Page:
Those of you familiar with the work of the painter Dali, will recognise the image of his figure Narcissus in the following illustrations. This placing of the thumb and forefingers is characteristic.
Here we find the image was alive in Roman days and associated with certain additional symbols.
In the first illustration we note the form of a serpent curling around the wrist and rising into the palm towards the head of a workman. I call him a workman as his hat is that of a labourer more than of, for example, a merchant or a noble. He is a man of the people, much in the way that Hercules and Athena were gods of the agora or marketplace. It has to do with being commonplace, though not common. In addition we see a pine cone lifted by the thumb and the head of wisdom gazing down from the back of the two folded fingers.
In the second illustration the presence of the serpent is also noted rising above the two folded fingers in place of the head of wisdom gazing down. Here however the head of the serpent is a stylised Eagle’s head. The pine cone is still present on the thumb but in place of the head of the workman rising from the palm, we find the head of a ram over what appears to be a votive offering dish. Importantly, at the wrist lies a figure apparently bound in a serpents coils beneath a curved ceiling. This figure is reminiscent of the figure of Mithras slaying the bull. These images are clearly part of the same iconography and the dome beneath which they lie or stand might reasonably represent the night sky. Indeed in the image of the bull slayer we see the signs of the zodiac in a crescent above his head.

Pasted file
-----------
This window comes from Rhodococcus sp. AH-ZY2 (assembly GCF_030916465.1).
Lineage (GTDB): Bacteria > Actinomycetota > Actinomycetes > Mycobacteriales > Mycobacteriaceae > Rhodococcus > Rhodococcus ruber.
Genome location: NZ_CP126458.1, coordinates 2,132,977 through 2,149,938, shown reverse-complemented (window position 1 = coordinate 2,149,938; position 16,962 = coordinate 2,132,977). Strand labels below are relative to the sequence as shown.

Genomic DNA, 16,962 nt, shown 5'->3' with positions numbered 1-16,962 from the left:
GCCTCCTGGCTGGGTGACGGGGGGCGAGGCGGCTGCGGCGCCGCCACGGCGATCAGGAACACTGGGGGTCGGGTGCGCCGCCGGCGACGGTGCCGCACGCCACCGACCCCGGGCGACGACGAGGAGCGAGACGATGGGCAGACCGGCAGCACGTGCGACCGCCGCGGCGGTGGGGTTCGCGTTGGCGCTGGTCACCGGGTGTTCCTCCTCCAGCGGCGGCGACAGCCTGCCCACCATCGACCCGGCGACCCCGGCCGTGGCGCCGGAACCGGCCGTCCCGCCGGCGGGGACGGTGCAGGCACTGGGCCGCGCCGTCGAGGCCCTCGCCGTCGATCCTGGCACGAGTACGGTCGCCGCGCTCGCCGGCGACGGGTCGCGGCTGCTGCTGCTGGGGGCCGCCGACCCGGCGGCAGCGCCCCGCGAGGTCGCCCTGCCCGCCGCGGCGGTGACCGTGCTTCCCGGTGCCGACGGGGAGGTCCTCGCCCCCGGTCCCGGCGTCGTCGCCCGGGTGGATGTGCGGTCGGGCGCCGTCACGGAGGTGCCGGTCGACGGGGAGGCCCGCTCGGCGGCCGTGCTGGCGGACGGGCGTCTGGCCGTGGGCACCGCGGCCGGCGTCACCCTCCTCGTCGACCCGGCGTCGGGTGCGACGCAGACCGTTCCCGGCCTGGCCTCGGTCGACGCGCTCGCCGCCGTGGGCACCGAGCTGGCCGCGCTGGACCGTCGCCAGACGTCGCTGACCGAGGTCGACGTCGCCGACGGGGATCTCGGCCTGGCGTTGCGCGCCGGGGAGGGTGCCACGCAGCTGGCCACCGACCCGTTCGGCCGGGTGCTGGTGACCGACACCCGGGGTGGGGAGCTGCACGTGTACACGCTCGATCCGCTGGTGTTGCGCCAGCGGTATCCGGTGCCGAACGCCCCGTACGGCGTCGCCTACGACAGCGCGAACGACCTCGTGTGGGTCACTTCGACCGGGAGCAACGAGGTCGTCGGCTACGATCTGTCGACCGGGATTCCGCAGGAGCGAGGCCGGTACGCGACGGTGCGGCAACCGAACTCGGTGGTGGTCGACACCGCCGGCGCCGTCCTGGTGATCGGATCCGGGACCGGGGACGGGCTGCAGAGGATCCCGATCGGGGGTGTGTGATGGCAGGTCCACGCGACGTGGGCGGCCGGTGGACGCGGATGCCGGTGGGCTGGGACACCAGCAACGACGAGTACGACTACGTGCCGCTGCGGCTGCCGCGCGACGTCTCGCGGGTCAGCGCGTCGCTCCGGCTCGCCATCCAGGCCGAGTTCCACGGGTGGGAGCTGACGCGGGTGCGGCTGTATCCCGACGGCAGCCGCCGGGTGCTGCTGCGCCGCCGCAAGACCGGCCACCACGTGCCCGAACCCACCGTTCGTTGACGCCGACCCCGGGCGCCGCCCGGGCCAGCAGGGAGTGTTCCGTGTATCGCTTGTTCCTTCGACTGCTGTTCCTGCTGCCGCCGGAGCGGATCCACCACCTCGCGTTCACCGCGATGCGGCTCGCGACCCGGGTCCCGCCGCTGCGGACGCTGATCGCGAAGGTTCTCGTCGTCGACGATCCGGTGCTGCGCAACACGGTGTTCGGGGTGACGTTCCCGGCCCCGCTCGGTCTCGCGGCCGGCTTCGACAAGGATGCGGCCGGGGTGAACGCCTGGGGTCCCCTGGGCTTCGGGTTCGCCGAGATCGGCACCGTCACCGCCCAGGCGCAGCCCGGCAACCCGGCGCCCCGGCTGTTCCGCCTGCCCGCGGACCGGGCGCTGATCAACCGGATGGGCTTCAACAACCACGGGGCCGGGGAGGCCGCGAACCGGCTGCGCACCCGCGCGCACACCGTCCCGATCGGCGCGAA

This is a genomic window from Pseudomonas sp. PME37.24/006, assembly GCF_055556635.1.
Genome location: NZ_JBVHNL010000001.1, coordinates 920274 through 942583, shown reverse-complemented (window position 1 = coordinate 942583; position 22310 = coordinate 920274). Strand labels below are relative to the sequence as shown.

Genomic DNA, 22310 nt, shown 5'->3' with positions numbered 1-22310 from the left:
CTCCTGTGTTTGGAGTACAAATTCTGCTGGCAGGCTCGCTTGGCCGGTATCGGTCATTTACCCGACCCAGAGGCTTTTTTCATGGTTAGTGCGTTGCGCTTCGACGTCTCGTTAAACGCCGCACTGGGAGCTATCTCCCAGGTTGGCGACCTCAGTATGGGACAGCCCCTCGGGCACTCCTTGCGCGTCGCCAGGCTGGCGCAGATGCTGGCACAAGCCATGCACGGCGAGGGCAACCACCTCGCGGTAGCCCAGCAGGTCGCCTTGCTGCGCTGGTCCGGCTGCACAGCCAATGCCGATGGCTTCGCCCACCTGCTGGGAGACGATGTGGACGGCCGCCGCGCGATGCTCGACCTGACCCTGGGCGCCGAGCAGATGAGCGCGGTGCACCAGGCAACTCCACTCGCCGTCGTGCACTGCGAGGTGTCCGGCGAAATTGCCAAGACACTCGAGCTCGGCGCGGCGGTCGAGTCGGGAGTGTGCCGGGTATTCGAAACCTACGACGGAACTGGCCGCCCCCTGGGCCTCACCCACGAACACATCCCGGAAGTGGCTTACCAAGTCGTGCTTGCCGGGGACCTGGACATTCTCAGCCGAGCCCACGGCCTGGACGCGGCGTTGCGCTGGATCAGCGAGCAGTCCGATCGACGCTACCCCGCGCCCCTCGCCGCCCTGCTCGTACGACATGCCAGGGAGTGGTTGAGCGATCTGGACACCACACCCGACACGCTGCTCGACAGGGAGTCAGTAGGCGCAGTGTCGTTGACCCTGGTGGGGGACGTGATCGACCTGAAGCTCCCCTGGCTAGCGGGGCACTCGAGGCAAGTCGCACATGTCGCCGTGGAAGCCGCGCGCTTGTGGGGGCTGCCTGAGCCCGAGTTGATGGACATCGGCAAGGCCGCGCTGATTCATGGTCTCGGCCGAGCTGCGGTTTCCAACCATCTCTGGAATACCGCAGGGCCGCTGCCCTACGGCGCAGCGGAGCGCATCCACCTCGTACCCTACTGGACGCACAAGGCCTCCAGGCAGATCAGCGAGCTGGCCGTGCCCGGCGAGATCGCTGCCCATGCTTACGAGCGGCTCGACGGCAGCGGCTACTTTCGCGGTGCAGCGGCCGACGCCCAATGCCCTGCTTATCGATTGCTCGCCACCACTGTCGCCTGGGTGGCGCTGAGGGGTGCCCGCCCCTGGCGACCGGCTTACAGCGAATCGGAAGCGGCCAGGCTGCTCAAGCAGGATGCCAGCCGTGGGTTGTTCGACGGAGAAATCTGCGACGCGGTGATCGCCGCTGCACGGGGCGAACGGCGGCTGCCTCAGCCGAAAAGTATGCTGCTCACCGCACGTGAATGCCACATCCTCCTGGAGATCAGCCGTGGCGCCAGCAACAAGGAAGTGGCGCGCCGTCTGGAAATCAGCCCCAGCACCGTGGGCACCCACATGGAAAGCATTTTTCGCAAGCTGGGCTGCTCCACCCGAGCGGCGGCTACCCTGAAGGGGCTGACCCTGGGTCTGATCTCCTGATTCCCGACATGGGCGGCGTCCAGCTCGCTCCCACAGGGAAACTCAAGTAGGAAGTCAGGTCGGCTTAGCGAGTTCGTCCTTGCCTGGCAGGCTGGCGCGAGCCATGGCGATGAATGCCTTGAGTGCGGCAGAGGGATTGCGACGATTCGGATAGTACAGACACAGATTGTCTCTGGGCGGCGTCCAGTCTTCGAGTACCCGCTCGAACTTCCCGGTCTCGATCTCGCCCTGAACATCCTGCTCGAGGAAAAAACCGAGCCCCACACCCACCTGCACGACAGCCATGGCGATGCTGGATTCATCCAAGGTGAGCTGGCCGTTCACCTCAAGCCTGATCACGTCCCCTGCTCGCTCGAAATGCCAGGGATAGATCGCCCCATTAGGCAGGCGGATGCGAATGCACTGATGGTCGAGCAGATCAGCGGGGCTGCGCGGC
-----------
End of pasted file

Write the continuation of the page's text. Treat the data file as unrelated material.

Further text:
Among the symbols familiar to us from Freemasonry is that of the cornucopia, the horn of plenty. When we consider the Twelve books of Architecture of Vitruvius we find that many symbols which are still alive today were present in the Roman era. We might conclude that they were much older also.